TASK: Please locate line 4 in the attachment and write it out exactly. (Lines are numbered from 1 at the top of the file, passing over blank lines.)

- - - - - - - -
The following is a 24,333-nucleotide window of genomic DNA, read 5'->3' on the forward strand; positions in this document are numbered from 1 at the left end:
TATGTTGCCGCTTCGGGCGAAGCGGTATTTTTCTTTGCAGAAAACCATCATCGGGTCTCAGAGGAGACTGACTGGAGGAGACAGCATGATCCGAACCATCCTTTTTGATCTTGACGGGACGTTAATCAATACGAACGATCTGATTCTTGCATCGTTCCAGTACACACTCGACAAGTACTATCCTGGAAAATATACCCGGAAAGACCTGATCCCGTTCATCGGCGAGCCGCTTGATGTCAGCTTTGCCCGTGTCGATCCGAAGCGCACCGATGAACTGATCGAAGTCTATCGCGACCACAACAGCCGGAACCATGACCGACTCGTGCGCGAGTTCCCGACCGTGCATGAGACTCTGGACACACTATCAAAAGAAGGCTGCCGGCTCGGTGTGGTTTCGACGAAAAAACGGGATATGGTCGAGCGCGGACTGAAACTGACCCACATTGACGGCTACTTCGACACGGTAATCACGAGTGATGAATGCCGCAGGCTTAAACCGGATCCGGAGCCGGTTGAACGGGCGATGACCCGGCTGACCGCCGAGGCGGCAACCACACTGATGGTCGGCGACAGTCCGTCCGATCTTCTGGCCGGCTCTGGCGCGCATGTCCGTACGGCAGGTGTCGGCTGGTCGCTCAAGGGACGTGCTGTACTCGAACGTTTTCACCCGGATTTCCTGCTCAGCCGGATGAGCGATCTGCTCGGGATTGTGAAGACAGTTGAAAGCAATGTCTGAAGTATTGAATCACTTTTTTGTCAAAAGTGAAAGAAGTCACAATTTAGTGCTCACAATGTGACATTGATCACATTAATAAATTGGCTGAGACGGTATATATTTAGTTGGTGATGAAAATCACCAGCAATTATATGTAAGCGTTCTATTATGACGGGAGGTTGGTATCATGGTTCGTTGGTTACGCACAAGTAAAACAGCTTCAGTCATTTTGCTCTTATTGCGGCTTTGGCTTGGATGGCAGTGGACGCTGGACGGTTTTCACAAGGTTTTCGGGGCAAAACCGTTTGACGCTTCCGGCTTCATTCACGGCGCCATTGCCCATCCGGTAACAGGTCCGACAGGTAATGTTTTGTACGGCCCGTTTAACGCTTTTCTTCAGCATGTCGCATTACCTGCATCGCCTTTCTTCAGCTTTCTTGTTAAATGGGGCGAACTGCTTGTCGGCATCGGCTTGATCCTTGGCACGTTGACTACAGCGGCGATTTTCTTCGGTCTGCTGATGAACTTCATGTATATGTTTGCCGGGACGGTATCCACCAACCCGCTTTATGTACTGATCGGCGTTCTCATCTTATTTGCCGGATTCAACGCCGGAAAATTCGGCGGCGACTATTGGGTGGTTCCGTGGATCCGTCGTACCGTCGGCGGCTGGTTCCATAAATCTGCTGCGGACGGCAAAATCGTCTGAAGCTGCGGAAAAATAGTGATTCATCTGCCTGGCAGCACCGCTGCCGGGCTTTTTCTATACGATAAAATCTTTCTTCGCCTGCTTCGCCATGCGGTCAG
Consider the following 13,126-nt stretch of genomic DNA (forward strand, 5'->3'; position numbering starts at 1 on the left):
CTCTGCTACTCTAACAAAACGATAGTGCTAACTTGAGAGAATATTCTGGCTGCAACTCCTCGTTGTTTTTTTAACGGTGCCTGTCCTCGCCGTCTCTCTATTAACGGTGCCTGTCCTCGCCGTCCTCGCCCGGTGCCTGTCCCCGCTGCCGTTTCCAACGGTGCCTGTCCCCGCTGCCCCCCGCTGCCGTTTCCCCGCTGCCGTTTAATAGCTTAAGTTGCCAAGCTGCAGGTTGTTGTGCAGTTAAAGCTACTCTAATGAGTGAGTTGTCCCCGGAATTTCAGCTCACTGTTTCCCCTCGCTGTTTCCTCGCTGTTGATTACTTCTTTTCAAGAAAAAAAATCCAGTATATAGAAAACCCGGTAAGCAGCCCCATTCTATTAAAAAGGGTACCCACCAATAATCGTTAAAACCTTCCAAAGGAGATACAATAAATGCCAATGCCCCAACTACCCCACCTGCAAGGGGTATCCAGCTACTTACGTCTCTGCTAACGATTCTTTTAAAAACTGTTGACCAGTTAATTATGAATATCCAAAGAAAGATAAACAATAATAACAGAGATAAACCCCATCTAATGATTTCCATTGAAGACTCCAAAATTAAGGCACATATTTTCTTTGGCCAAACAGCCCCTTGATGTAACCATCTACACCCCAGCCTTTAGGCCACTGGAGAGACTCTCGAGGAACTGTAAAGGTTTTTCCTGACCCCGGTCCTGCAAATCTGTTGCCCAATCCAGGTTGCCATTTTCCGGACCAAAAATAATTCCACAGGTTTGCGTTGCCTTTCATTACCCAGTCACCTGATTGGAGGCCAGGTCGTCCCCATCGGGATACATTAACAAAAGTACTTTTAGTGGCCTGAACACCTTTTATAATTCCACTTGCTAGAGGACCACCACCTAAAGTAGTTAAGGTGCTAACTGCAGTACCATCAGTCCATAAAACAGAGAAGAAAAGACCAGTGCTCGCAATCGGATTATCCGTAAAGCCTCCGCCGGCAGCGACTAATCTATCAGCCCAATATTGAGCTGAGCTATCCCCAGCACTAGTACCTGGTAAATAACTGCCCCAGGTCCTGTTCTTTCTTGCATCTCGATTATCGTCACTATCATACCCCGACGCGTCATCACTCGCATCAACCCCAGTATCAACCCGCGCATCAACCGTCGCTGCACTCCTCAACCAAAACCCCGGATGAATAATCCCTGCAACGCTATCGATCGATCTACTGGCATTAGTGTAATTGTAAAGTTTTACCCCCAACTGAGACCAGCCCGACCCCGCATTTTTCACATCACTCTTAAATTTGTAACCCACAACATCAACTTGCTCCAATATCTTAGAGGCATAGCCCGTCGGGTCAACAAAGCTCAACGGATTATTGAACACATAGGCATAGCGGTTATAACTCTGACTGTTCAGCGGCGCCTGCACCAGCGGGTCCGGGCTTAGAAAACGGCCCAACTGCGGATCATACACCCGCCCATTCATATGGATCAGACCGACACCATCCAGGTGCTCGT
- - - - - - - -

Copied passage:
CTCTGCTACTCTAACAAAACGATAGTGCTAACTTGAGAGAATATTCTGGCTGCAACTCCTCGTTGTTTTTTTAACGGTGCCTGTCCTCGCCGTCTCTCTATTAACGGTGCCTGTCCTCGCCGTCCTCGCCCGGTGCCTGTCCCCGCTGCCGTTTCCAACGGTGCCTGTCCCCGCTGCCCCCCGCTGCCGTTTCCCCGCTGCCGTTTAATAGCTTAAGTTGCCAAGCTGCAGGTTGTTGTGCAGTTAAAGCTACTCTAATGAGTGAGTTGTCCCCGGAATTTCAGCTCACTGTTTCCCCTCGCTGTTTCCTCGCTGTTGATTACTTCTTTTCAAGAAAAAAAATCCAGTATATAGAAAACCCGGTAAGCAGCCCCATTCTATTAAAAAGGGTACCCACCAATAATCGTTAAAACCTTCCAAAGGAGATACAATAAATGCCAATGCCCCAACTACCCCACCTGCAAGGGGTATCCAGCTACTTACGTCTCTGCTAACGATTCTTTTAAAAACTGTTGACCAGTTAATTATGAATATCCAAAGAAAGATAAACAATAATAACAGAGATAAACCCCATCTAATGATTTCCATTGAAGACTCCAAAATTAAGGCACATATTTTCTTTGGCCAAACAGCCCCTTGATGTAACCATCTACACCCCAGCCTTTAGGCCACTGGAGAGACTCTCGAGGAACTGTAAAGGTTTTTCCTGACCCCGGTCCTGCAAATCTGTTGCCCAATCCAGGTTGCCATTTTCCGGACCAAAAATAATTCCACAGGTTTGCGTTGCCTTTCATTACCCAGTCACCTGATTGGAGGCCAGGTCGTCCCCATCGGGATACATTAACAAAAGTACTTTTAGTGGCCTGAACACCTTTTATAATTCCACTTGCTAGAGGACCACCACCTAAAGTAGTTAAGGTGCTAACTGCAGTACCATCAGTCCATAAAACAGAGAAGAAAAGACCAGTGCTCGCAATCGGATTATCCGTAAAGCCTCCGCCGGCAGCGACTAATCTATCAGCCCAATATTGAGCTGAGCTATCCCCAGCACTAGTACCTGGTAAATAACTGCCCCAGGTCCTGTTCTTTCTTGCATCTCGATTATCGTCACTATCATACCCCGACGCGTCATCACTCGCATCAACCCCAGTATCAACCCGCGCATCAACCGTCGCTGCACTCCTCAACCAAAACCCCGGATGAATAATCCCTGCAACGCTATCGATCGATCTACTGGCATTAGTGTAATTGTAAAGTTTTACCCCCAACTGAGACCAGCCCGACCCCGCATTTTTCACATCACTCTTAAATTTGTAACCCACAACATCAACTTGCTCCAATATCTTAGAGGCATAGCCCGTCGGGTCAACAAAGCTCAACGGATTATTGAACACATAGGCATAGCGGTTATAACTCTGACTGTTCAGCGGCGCCTGCACCAGCGGGTCCGGGCTTAGAAAACGGCCCAACTGCGGATCATACACCCGCCCATTCATATGGATCAGACCGACACCATCCAGGTGCTCGT